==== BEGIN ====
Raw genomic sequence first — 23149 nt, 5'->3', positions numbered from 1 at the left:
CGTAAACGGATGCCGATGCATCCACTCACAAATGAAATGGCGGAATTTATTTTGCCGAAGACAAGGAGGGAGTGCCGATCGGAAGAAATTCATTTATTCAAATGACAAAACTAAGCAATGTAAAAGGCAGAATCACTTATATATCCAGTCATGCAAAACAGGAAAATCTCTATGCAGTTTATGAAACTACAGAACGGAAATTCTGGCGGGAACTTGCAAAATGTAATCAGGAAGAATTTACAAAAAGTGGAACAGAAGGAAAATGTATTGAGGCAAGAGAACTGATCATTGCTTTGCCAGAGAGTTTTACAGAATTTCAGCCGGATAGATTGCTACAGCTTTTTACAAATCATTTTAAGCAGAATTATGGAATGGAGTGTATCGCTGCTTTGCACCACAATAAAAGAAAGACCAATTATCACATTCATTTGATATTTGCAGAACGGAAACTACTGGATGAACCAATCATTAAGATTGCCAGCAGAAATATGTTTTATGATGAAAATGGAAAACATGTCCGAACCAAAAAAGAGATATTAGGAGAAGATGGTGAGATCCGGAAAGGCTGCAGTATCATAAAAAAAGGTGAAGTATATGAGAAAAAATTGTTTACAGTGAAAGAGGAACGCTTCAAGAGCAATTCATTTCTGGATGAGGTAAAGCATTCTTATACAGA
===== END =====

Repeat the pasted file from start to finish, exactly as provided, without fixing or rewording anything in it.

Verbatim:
Raw genomic sequence first — 23149 nt, 5'->3', positions numbered from 1 at the left:
CGTAAACGGATGCCGATGCATCCACTCACAAATGAAATGGCGGAATTTATTTTGCCGAAGACAAGGAGGGAGTGCCGATCGGAAGAAATTCATTTATTCAAATGACAAAACTAAGCAATGTAAAAGGCAGAATCACTTATATATCCAGTCATGCAAAACAGGAAAATCTCTATGCAGTTTATGAAACTACAGAACGGAAATTCTGGCGGGAACTTGCAAAATGTAATCAGGAAGAATTTACAAAAAGTGGAACAGAAGGAAAATGTATTGAGGCAAGAGAACTGATCATTGCTTTGCCAGAGAGTTTTACAGAATTTCAGCCGGATAGATTGCTACAGCTTTTTACAAATCATTTTAAGCAGAATTATGGAATGGAGTGTATCGCTGCTTTGCACCACAATAAAAGAAAGACCAATTATCACATTCATTTGATATTTGCAGAACGGAAACTACTGGATGAACCAATCATTAAGATTGCCAGCAGAAATATGTTTTATGATGAAAATGGAAAACATGTCCGAACCAAAAAAGAGATATTAGGAGAAGATGGTGAGATCCGGAAAGGCTGCAGTATCATAAAAAAAGGTGAAGTATATGAGAAAAAATTGTTTACAGTGAAAGAGGAACGCTTCAAGAGCAATTCATTTCTGGATGAGGTAAAGCATTCTTATACAGA